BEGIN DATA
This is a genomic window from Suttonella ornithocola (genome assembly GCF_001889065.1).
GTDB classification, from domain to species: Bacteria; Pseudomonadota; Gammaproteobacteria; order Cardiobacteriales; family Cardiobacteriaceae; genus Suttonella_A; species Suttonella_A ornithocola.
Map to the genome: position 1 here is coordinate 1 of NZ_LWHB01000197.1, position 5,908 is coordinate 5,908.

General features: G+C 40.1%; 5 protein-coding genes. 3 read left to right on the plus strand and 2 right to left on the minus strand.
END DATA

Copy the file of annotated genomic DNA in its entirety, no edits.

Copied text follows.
This is a genomic window from Suttonella ornithocola (genome assembly GCF_001889065.1).
GTDB classification, from domain to species: Bacteria; Pseudomonadota; Gammaproteobacteria; order Cardiobacteriales; family Cardiobacteriaceae; genus Suttonella_A; species Suttonella_A ornithocola.
Map to the genome: position 1 here is coordinate 1 of NZ_LWHB01000197.1, position 5,908 is coordinate 5,908.

General features: G+C 40.1%; 5 protein-coding genes. 3 read left to right on the plus strand and 2 right to left on the minus strand.